This second post in the MEDEF Summer University series – exploring how familiar objects and concepts may have disappeared or changed beyond recognition in 20 years – focuses on the idea of humans as cyborgs. The question posed was: Is singularity – the idea of fusing man and machine to create augmented super humans – a natural and desirable progression of the technological evolution?
MAN + MACHINE
What will come
– Augmented humans, also called Human 2.0 or Super Humans
What will disappear
– Many disabilities will disappear or will even be transformed into advantages
– Death, if transhumanists get their way
The two types of human augmentation: physical and mental
Physical Augmentation encompasses everything from exoskeletons and prosthetics to simply using glasses. Pacemakers and deep brain stimulation implants, now used to treat Parkinson’s, are other examples of how people are already being augmented by machines.
Many prosthetics are so advanced they will soon give the user abilities beyond what is possible with ‘ordinary’ human limbs. Biologically-inspired engineering is being developed so artificial limbs register their movement in the brain.
Mental augmentation ranges from nootropics, smart drugs and cognitive enhancers used by healthy individuals to the idea of enhancing our mental abilities by fusing our brains with machines and artificial super intelligence.
SIGNALS OF CHANGE
From disability to advantage: “In 10–15 years, Paralympics will be better than Olympics. Better records. Run times. Jumps. All of that. Because Olympics is just a celebration of normal human boring bodies.” Hugh Herr, Scientist at the Centre for Extreme Bionics/MIT Media Lab
Boosting human capabilities: In many cases technological or medical advances are made to help the injured, sick or elderly but are then adopted by the healthy or young to boost their lifestyle or performance. The Guardian 2018
Brain health: Nootropics was a global $2.3Bn business in 2015, and is projected to be worth $11.6 billion by 2024. Research and Markets 2017
Transhumanism: The transhumanism movement has been dramatically growing in size – and most of that growth is from millennials and youth. The Huffpost 2016
SINGULARITY BY 2045
Ray Kurzweil’s vision of singularity is a future of unparalleled human-machine synthesis: “I have set the date 2045 for the ‘Singularity’, which is when we will multiply our effective intelligence a billion fold by merging with the intelligence we have created.” Ray Kurzweil, futurist and Google’s Director of Engineering 2018
Machine Powered Humans: “What’s actually happening is [machines] are powering all of us. They’re making us smarter. They may not yet be inside our bodies but, by the 2030s, we will connect our neocortex, the part of our brain where we do our thinking, to the cloud.” Kurzweil in an interview with SXSW 2017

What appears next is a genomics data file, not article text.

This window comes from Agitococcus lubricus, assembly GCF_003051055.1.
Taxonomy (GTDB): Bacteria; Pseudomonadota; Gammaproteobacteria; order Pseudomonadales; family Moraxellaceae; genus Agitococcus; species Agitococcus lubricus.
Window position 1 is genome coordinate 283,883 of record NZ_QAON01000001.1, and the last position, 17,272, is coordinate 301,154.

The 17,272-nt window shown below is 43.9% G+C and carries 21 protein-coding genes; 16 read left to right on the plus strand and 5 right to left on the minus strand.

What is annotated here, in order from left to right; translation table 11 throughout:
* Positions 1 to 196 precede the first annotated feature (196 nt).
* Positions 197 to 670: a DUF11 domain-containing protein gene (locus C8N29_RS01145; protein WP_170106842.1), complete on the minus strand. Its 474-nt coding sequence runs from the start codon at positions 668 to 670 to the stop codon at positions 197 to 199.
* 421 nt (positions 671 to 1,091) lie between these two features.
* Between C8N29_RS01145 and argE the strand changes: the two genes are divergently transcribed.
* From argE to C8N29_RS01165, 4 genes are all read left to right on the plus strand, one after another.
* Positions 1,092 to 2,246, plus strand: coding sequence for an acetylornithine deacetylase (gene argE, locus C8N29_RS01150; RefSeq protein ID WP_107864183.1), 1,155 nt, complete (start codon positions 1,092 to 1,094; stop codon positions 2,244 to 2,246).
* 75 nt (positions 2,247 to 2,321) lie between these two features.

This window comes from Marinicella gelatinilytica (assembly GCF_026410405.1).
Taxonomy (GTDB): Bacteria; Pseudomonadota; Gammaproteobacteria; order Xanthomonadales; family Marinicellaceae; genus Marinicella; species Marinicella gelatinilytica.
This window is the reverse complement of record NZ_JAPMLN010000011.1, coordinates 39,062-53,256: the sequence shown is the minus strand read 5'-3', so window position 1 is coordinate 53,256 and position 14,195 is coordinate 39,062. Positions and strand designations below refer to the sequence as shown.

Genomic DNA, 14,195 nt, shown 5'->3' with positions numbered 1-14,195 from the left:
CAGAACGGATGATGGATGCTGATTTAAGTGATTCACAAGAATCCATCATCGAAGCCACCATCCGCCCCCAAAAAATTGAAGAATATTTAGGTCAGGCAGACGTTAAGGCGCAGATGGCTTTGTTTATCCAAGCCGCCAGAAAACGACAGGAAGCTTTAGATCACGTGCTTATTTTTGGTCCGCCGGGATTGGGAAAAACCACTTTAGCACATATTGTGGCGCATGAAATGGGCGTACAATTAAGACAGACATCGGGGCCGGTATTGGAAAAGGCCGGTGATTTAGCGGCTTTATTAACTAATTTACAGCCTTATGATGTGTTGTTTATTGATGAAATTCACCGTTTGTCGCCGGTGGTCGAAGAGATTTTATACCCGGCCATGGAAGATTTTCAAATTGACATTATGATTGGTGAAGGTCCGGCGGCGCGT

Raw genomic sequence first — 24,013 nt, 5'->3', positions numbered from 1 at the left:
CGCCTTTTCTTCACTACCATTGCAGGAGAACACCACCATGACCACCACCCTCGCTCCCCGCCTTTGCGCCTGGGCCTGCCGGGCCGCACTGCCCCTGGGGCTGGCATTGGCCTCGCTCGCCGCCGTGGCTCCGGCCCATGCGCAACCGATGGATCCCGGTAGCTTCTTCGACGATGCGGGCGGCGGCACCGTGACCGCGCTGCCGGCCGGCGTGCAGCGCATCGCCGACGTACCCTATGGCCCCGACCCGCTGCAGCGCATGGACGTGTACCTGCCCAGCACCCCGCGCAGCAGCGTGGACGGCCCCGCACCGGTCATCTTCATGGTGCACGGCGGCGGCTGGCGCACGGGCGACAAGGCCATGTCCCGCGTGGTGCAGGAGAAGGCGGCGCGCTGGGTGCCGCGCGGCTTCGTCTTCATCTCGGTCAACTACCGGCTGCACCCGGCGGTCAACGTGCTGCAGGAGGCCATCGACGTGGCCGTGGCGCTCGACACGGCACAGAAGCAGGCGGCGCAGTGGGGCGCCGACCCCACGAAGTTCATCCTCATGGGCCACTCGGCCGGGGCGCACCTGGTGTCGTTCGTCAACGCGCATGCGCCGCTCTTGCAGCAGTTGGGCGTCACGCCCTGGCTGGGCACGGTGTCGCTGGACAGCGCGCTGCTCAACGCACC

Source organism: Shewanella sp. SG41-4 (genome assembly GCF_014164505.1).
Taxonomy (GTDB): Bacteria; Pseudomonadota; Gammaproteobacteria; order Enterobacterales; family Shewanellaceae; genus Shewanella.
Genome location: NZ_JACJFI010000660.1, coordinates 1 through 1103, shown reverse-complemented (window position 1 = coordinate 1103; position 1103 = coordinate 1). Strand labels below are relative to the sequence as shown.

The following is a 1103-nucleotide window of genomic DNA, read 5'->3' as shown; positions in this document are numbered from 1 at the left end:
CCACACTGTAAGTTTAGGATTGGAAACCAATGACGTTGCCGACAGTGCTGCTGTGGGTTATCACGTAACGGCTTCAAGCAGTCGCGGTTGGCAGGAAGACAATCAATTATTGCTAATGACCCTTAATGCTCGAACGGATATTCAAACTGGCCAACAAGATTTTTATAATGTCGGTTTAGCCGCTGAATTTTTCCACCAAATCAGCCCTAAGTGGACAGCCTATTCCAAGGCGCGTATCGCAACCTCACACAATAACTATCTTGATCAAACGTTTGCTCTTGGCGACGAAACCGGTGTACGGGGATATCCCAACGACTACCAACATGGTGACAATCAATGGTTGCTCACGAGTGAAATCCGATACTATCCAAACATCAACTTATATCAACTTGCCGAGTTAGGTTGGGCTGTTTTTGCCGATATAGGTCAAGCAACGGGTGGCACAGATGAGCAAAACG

End of death and beginning of resurrection: Kurzweil has predicted that by the 2030s we should be able to send nanobots into people’s brains to extract memories of loved ones. By combining that information with the information in the deceased’s DNA, it should then be possible to create a convincing virtual version of that person.
Eradicating ageing: “It is their [transhumanists’] belief that we can and should eradicate ageing as a cause of death; that we can and should use technology to augment our bodies and our minds; that we can and should merge with machines, remaking ourselves, finally, in the image of our own higher ideals.” Mark O’Connell author of To Be a Machine
The risks of singularity: Nick Bostrom, the founder of Oxford’s Future of Humanity Institute, believes artificial intelligence as promised by the Singularity would end life as we know it. He states: “There are huge existential threats, these are threats to the very survival of life on Earth, from machine intelligence” In Bostrom’s book Superintelligence he writes that, post-Singularity Earth could end up being: “a society of economic miracles and technological awesomeness, with nobody there to benefit … A Disneyland without children.”
Neuralink: Neurotech are direct interfaces between machines and the brain and nervous system. Elon Musk, founder of Tesla, Space X and Neuralink, claims that we are “already digitally superhuman”. He refers to the augmentation that our digital devices are giving us. However, he also believes that we could overcome our relatively slow interaction through typing, or even speaking, by creating a neural interface – letting our brains communicate directly with our devices.
HUMAI: On the farthest end of innovations in AI, singularity and transhumanism is Humai – a robotics / medical research company focused on extending, enhancing and restoring human life. The idea is to transplant the human brain into a bionic body called Humai.
Superflex + Yves Béhar: Power Clothes are for people with reduced muscular strength. Worn under regular clothes, the power suits will provide discrete strength – akin to an exoskeleton – to help older people and others with reduced muscle strength to manage daily actions – for instance, getting out of a chair, climbing stairs, or standing for long periods.
Neuralink: Elon Musk
Girl with Robot:
Abstract Future: Daniel Chen via unsplash
HUMAI: Image by HUMAI via Betalist
Aura Power clothing: Image by Fuseproject
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